Chili was with us for eight months. During the last month or so, I ended up sequestering Shadow in the bedroom while Thumbsy and Ratty had the rest of the place to themselves. Shadow didn't seem to mind this arrangement at all. In fact, she seemed a lot more relaxed. Still, we were all very relieved when my friend eventually took Chili back home. Ratty and I kinda miss having Chili around, but it is nice to have everything back to normal.
Well, that's about it for the update on Shadow and Ratty. But I have something else to leave you with. Thinking I wouldn't have enough material to fill-up a whole column, I previously wrote down some "tips for living with cats" that I have learned over the past 6 years. As you can see, this column ended up not needing any padding, but I might as well share these tips with you, anyway, so here we go:
TOILET PAPER UNRAVELLING
If you have cats, you know how they love to unravel the roll of toilet paper in the bathroom. And why not? It's fun!
But it's messy to clean up.
Some people suggest that the best way to deal with this is to simply turn the roll the other way 'round (so that the end of the roll faces the wall instead of facing outwards). I've never tried that, but it seems like it would work in theory. If the cat is clawing at the roll from the front, it shouldn't unravel if it was turned around with the end piece facing the wall.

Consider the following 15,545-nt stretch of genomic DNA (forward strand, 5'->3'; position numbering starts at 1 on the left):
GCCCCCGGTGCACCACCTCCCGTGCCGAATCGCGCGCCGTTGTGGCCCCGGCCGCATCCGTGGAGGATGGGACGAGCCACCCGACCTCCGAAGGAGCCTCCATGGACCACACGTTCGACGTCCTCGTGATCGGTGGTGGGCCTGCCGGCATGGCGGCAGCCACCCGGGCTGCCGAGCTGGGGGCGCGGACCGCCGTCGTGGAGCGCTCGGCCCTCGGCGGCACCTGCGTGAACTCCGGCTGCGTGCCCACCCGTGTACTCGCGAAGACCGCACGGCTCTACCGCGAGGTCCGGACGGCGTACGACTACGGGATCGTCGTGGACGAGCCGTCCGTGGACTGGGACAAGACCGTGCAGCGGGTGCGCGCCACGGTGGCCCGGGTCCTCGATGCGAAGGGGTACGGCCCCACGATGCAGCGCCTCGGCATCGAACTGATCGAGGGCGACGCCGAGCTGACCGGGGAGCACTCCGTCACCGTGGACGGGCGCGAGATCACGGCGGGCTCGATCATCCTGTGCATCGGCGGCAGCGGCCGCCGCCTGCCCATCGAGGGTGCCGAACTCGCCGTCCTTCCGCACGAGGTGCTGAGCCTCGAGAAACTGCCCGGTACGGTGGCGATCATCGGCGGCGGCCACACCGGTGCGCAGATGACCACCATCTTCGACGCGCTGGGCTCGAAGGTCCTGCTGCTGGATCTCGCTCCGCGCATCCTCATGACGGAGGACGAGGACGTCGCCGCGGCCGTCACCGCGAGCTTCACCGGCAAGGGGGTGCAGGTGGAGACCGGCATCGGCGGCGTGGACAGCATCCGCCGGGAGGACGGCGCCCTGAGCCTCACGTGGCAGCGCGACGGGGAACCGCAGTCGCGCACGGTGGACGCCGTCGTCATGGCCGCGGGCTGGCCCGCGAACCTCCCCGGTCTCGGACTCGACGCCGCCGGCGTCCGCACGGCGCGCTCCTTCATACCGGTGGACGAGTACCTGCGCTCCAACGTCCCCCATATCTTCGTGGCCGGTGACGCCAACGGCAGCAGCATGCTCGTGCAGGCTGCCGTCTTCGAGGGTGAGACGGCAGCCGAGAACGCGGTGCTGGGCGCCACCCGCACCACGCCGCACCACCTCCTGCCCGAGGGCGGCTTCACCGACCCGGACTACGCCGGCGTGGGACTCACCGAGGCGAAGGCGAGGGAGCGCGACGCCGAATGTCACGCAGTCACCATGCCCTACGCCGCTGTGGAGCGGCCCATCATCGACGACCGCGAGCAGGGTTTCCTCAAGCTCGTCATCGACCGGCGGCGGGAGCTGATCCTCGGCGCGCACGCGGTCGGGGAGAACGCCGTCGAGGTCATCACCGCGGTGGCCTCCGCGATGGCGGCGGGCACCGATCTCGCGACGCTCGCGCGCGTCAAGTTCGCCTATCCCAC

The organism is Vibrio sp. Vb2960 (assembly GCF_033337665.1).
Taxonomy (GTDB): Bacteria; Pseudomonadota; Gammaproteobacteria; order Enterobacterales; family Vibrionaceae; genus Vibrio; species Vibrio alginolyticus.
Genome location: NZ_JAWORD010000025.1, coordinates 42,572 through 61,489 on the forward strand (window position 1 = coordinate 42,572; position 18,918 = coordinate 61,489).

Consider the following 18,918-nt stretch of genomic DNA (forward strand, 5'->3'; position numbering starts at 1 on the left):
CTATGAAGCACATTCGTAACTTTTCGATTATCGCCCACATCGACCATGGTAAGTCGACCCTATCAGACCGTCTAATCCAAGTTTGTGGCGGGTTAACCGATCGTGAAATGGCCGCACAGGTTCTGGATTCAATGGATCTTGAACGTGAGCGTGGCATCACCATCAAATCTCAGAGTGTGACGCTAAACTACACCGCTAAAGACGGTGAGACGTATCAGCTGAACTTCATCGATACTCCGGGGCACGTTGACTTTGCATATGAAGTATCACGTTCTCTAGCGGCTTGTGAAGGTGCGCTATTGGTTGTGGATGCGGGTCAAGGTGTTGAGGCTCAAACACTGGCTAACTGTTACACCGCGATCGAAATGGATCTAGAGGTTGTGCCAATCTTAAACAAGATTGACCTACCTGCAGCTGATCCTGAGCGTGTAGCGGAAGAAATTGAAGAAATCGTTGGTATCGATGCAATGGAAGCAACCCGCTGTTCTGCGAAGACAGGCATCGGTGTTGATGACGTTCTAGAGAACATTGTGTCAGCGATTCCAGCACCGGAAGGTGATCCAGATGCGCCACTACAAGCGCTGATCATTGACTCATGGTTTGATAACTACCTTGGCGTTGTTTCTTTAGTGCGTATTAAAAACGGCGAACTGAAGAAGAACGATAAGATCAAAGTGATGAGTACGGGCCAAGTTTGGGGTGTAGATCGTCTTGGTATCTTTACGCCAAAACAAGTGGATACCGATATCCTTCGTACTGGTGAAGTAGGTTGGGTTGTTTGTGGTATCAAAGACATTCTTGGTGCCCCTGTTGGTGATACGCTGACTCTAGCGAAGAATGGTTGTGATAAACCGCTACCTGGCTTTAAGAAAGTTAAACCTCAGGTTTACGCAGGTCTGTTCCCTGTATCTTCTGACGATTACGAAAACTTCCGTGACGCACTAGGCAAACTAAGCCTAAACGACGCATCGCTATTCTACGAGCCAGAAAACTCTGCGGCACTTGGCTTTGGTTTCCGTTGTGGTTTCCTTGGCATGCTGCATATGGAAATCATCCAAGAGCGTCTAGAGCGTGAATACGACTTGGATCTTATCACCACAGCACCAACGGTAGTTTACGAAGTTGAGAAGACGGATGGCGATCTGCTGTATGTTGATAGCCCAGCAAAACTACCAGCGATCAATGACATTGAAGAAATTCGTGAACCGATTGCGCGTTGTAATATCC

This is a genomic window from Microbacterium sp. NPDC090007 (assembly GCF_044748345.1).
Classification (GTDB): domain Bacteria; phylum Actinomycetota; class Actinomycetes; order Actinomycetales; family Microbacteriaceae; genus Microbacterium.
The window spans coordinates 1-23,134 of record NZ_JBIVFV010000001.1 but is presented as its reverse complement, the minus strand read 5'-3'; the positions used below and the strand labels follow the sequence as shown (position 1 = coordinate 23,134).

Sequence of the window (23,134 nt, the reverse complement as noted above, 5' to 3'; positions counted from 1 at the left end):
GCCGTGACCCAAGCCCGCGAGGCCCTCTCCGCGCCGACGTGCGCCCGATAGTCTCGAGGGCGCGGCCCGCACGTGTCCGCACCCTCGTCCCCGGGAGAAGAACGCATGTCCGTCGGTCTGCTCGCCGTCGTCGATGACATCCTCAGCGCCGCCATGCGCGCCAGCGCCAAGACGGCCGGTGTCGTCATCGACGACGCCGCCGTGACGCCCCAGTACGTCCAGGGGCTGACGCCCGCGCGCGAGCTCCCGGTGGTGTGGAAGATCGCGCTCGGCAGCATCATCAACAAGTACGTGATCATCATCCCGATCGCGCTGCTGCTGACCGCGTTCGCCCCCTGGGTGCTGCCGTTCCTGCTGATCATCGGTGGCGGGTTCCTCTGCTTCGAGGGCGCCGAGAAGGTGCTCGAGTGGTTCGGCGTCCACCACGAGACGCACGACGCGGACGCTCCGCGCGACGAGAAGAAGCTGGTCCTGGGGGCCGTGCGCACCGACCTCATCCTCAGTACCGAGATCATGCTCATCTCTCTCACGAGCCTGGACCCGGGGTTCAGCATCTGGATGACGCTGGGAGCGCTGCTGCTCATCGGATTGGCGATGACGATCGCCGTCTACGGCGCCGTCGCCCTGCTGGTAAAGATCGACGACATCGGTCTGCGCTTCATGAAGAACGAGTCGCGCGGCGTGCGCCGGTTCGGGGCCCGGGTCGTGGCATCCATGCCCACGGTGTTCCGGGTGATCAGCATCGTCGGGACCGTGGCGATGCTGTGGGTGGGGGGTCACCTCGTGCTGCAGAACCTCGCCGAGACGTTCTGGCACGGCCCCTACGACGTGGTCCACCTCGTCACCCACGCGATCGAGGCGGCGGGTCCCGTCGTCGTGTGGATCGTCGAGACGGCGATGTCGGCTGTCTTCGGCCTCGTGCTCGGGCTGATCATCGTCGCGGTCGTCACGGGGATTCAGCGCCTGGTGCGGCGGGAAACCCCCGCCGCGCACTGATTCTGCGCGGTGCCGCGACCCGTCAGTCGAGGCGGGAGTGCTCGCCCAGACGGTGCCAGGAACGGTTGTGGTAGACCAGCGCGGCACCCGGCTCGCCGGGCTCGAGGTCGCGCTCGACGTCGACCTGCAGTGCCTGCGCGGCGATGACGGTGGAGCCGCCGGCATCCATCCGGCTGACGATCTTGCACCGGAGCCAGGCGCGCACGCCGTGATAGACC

But I like the end piece facing the front, so I chose a different path.
I took a small plastic cup, cut off the top 2/3 of it (making it even smaller) and put a tiny amount of water inside. I then balanced the cup atop the toilet paper, so that when Ratty tried to unravel it, he got wet. And most cats hate to get wet.
Ratty sprung this "trap" twice, and that stopped him from doing it ever again.
But be warned -- don't use a big cup -- you just want to get your cat a little bit wet, you don't want to hurt it with a heavy cup or anything.
STAY OFF MY KEYBOARD!
Cats love to lay atop computer keyboards. Some think because it is warm. I think it has more to do with your scent being all over the keys, combined with the fact that we give the keyboard so much "attention."
I've cured my cats' keyboard addiction by using another item that cats seem to like even more -- cardboard boxes.
By simply placing a small box on the side of your desk, the cats have themselves a nice place to nap. In their "desktop box," they can still be near you -- well within petting distance -- but at the same time out of the way as you work on your computer or as you surf the internet.
In this photo, Shadow (left) and Chili (right), in a rare moment of mutual tolerance, show how the Desktop Boxes can leave your desk with a nice, open space to work.
Shadow is napping in her desktop box as I write this.
DON'T TURN OFF THE LIGHTS!
A friend's cat developed the habit of sneaking into the bathroom and turning off the lights while she was taking a shower. Not fun at all. Fortunately, you can buy an inexpensive "light switch guard" which simply screws into (and over) the wall plate, preventing kitty from flipping off the lights while still allowing you to do so. I've seen these for sale on Amazon and at WalMart.
BURNING DOWN THE HOUSE